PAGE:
By Joanna Orland
For most new Canadian bands, making it big in America is only a dream. The American music market is as hard to crack as a bank safe and even months of touring won’t guarantee stateside success.
So it’s big news when any band even comes close to breaking it big down South. Our Lady Peace is doing just that.
If 1997 is any indication, 1998 may be Our Lady Peace’s year. THe band’s sophomore album, Clumsy, has gone multi-platinum in Canada. Clumsy’s success is also crossing the border and slowly gathering the band and American following. Two songs, “Superman’s Dead” and “Clumsy”, are steadily gaining radio airplay on American stations.
“I don’t feel like we’re this band carrying the Canadian representation,” says Our Lady Peace bassist Duncan Coutts. Hopefully we’re known as a band that has good songs and writes good music. Then if people want to know where we’re from and what we’re about, I’ll wave the Canadian flag with the best of them.”
Coutts says Our Lady Peace does not feel hindered by their Canadian heritage and thinks people will listen because they have good songs.
“I liked REM”, says Coutts. “I didn’t like them because they were from Georgia. I liked them because they had great songs.”
In the past, there was often a negative stigma attached to Canadian bands trying to find a following in the American market, but Coutts believes that’s changing.
“Hopefully we have bands that are starting to break that down. People do mention that we’re Canadian a lot down there and some people don’t. They just like us for the music we make and then, when they find out we’re Canadian, they’re like ‘Oh Wow! That’s really cool!’, but it wasn’t like this stigma thing attached to us. It was just that they liked us for the music and I think that’s the most important.”
After finishing their U.S. tour, Our Lady Peace will embark on an arena tour across Canada which includes the Jan. 14th show in Hamilton with The Age of Electric and the Jan. 17th gig at Maple Leaf Gardens with Everclear.
“I don’t think we ever thought we’d be doing arena tours,” admits Coutts.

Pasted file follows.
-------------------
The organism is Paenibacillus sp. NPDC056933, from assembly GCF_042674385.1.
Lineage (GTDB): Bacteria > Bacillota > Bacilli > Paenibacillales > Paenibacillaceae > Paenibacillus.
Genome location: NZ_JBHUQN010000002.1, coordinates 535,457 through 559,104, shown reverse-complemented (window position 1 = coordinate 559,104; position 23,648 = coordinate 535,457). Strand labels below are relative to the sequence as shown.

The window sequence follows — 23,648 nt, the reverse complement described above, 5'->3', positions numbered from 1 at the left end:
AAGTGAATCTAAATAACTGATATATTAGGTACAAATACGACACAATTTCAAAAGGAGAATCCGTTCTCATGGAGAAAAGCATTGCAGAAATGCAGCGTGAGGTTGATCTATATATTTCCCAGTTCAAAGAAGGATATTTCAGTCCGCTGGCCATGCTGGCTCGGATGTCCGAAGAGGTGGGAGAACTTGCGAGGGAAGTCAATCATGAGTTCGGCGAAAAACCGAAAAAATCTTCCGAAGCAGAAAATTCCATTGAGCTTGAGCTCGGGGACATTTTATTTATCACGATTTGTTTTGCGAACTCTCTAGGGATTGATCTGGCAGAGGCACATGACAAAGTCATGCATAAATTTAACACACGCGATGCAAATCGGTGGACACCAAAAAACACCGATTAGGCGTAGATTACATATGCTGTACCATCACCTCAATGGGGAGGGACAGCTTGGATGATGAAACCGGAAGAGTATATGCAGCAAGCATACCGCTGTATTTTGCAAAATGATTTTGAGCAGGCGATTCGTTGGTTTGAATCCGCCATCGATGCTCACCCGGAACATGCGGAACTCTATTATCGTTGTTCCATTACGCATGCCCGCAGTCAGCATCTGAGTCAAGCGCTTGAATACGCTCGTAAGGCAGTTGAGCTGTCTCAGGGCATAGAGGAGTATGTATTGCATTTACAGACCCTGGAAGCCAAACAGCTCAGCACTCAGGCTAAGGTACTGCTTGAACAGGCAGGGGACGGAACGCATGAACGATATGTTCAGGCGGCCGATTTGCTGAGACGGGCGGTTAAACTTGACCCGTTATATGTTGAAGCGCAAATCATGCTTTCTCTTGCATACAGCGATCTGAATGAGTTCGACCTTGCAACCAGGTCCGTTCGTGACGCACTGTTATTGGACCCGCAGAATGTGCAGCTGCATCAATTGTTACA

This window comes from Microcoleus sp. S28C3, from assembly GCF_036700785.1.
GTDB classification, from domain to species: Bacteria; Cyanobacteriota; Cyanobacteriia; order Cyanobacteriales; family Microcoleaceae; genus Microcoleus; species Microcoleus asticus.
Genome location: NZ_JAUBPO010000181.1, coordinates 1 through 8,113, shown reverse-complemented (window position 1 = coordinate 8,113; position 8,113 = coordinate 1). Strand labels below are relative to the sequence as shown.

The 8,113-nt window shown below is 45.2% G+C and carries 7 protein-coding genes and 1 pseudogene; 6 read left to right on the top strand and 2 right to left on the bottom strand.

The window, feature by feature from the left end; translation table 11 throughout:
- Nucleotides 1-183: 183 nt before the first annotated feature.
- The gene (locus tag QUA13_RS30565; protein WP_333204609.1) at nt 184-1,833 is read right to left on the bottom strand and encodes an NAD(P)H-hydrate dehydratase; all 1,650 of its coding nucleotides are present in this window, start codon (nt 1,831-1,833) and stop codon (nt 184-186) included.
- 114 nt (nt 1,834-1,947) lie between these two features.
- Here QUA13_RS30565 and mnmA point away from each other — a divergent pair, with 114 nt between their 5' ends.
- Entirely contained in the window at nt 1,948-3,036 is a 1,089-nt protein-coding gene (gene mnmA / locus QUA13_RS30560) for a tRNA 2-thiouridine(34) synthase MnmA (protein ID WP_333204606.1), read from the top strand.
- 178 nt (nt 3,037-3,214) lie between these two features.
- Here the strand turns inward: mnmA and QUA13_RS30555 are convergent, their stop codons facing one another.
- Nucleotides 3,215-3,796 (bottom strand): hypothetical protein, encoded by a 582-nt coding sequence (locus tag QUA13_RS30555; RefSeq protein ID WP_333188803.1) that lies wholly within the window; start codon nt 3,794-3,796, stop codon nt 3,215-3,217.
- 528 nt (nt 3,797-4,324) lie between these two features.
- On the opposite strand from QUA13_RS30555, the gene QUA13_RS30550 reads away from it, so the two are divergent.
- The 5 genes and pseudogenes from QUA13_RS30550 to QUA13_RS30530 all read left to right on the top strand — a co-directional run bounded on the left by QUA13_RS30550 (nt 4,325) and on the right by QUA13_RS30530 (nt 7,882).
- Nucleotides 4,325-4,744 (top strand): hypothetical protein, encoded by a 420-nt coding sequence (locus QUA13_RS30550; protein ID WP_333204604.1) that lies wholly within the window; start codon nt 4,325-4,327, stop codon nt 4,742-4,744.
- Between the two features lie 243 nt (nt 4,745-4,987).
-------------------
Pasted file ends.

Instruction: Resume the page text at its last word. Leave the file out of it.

“We did the first tour as a warm-up tour, then we were invited to do Edgefest which was great. Then after Edgefest, we thought, ‘well let’s give it a rest for a while’, but then we were back in the States and then this whole arena possibility crept up.”
With all of their time spent touring, when will Our Lady Peace have the chance to start writing their third album?
“Your guess is as good as mine,” laughs Coutts. “We’re gonna tour until mid-February . That’s the arena tour, and then we’re gonna tour the STates again and then we have commitments in Europe and then if the States is really taking off, we’re gonna have to back there again.”
In Canada, Our Lady Peace has already released a fourth single, “Carnival” which, like most songs on Clumsy, is about growing up. But, what was the inspiration for the eerie sound in “Carnival”?
That’s a strange story actually,” begins Coutts. “ we were at a cottage writing and leaving a tape recorder all day as long as we played. Raine and Jeremy had bought a Ouija board. Jeremy decided he wanted to play with the Ouija board alone. I said, ‘Whatever you do, if you get a spirit, don’t ask if it’s bad or good. You’re asking for bad spirits’. Anyway, I thought nothing of it. Then, a few hours later, Jeremy just went into this trance, He went gray! He got up after an hour, went to bed, came back, said he’d seen ghosts for like two hours and then, I could’ve sworn I saw something run by me in my peripheral vision. Nearly knocked me into the fireplace.
“After reviewing the tapes a couple of days later, we found that theme lick. No one can remember playing it! Couldn’t remember Mike playing it! Couldn’t remember Mike playing it, couldn’t remember ever hearing it! And that’s how we started building the song, around that lick.”
In addition to the theme lick, “Carnival contains many profound lyrics. As the lyricist of the band, Raine Maida considers writing to be a craft that is replete with meaning.
“Hopefully we write songs that are relevant and will have meaning 10 years from now ‘cause we’re not a ‘baby baby’ band. Oh baby baby I love you, I want you,” sings Coutts. “That sorta thing. You don’t find ‘baby’ in our lyrics ‘cause Raine doesn’t like it that way.”
As rising stars, this Canadian act has plausible dreams for the future.
“I’d like to have a body of work outlive the band, but we’ll start with smaller goals,” says Coutts.